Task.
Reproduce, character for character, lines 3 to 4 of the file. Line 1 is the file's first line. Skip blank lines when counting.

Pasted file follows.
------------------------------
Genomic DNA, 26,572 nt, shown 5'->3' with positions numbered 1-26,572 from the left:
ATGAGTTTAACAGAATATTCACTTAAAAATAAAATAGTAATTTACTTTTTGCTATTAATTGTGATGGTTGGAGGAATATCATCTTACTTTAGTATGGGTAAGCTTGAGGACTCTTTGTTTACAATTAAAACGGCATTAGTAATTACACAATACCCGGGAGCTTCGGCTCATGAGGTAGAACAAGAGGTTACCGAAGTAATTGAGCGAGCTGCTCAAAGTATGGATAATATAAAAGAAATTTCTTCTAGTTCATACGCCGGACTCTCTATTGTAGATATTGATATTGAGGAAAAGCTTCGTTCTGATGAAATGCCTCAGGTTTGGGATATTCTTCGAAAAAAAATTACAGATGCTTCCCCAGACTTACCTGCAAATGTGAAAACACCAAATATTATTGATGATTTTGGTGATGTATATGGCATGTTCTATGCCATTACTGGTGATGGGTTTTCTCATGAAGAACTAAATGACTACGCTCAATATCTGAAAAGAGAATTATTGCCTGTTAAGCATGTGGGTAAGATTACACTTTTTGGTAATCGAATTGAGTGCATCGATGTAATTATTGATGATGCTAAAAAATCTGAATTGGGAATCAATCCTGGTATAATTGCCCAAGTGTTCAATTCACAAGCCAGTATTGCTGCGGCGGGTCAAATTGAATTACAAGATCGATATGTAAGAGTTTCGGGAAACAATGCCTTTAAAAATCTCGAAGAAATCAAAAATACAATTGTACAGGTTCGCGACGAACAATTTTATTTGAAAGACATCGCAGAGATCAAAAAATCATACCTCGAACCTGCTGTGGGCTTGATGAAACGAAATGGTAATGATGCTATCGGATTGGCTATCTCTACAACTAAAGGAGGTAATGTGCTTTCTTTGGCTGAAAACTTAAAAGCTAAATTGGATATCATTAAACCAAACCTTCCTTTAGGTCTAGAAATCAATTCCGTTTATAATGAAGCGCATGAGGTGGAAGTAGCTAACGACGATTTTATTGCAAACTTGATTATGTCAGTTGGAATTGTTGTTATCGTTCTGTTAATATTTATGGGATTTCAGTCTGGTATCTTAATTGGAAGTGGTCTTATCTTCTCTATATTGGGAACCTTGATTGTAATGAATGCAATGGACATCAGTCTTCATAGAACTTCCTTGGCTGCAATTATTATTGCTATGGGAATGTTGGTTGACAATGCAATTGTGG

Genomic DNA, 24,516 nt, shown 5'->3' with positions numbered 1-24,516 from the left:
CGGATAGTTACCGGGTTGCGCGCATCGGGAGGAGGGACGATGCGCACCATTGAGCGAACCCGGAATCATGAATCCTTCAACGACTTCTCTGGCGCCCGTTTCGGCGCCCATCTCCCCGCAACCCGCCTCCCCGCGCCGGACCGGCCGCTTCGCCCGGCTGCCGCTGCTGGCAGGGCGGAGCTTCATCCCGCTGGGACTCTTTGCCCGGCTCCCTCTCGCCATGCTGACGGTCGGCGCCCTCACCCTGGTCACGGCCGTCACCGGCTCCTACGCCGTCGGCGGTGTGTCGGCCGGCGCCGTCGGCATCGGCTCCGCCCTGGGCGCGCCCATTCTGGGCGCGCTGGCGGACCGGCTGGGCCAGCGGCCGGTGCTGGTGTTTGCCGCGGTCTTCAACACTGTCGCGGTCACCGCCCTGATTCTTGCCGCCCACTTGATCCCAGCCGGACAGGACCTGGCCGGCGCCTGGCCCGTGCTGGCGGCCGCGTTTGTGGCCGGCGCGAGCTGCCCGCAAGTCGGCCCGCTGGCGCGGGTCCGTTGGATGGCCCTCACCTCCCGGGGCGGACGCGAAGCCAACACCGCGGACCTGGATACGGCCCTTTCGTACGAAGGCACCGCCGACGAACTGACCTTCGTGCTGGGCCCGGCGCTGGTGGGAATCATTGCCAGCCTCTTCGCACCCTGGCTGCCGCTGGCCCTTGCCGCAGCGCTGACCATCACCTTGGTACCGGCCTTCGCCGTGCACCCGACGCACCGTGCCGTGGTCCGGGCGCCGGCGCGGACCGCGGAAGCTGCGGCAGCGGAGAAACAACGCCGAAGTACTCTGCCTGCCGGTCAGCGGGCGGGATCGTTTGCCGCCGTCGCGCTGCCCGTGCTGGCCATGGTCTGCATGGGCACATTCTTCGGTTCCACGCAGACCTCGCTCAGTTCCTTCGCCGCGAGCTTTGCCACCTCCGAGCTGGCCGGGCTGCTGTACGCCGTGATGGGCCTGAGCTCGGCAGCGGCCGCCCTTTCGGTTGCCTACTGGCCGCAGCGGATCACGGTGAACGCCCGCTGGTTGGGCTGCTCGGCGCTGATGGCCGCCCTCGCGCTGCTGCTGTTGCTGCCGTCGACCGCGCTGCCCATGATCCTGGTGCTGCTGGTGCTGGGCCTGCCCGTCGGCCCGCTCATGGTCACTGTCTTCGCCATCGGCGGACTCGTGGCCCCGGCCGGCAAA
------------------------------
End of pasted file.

Genomic DNA, 24,516 nt, shown 5'->3' with positions numbered 1-24,516 from the left:
CGGATAGTTACCGGGTTGCGCGCATCGGGAGGAGGGACGATGCGCACCATTGAGCGAACCCGGAATCATGAATCCTTCAACGACTTCTCTGGCGCCCGTTTCGGCGCCCATCTCCCCGCAACCCGCCTCCCCGCGCCGGACCGGCCGCTTCGCCCGGCTGCCGCTGCTGGCAGGGCGGAGCTTCATCCCGCTGGGACTCTTTGCCCGGCTCCCTCTCGCCATGCTGACGGTCGGCGCCCTCACCCTGGTCACGGCCGTCACCGGCTCCTACGCCGTCGGCGGTGTGTCGGCCGGCGCCGTCGGCATCGGCTCCGCCCTGGGCGCGCCCATTCTGGGCGCGCTGGCGGACCGGCTGGGCCAGCGGCCGGTGCTGGTGTTTGCCGCGGTCTTCAACACTGTCGCGGTCACCGCCCTGATTCTTGCCGCCCACTTGATCCCAGCCGGACAGGACCTGGCCGGCGCCTGGCCCGTGCTGGCGGCCGCGTTTGTGGCCGGCGCGAGCTGCCCGCAAGTCGGCCCGCTGGCGCGGGTCCGTTGGATGGCCCTCACCTCCCGGGGCGGACGCGAAGCCAACACCGCGGACCTGGATACGGCCCTTTCGTACGAAGGCACCGCCGACGAACTGACCTTCGTGCTGGGCCCGGCGCTGGTGGGAATCATTGCCAGCCTCTTCGCACCCTGGCTGCCGCTGGCCCTTGCCGCAGCGCTGACCATCACCTTGGTACCGGCCTTCGCCGTGCACCCGACGCACCGTGCCGTGGTCCGGGCGCCGGCGCGGACCGCGGAAGCTGCGGCAGCGGAGAAACAACGCCGAAGTACTCTGCCTGCCGGTCAGCGGGCGGGATCGTTTGCCGCCGTCGCGCTGCCCGTGCTGGCCATGGTCTGCATGGGCACATTCTTCGGTTCCACGCAGACCTCGCTCAGTTCCTTCGCCGCGAGCTTTGCCACCTCCGAGCTGGCCGGGCTGCTGTACGCCGTGATGGGCCTGAGCTCGGCAGCGGCCGCCCTTTCGGTTGCCTACTGGCCGCAGCGGATCACGGTGAACGCCCGCTGGTTGGGCTGCTCGGCGCTGATGGCCGCCCTCGCGCTGCTGCTGTTGCTGCCGTCGACCGCGCTGCCCATGATCCTGGTGCTGCTGGTGCTGGGCCTGCCCGTCGGCCCGCTCATGGTCACTGTCTTCGCCATCGGCGGACTCGTGGCCCCGGCCGGCAAA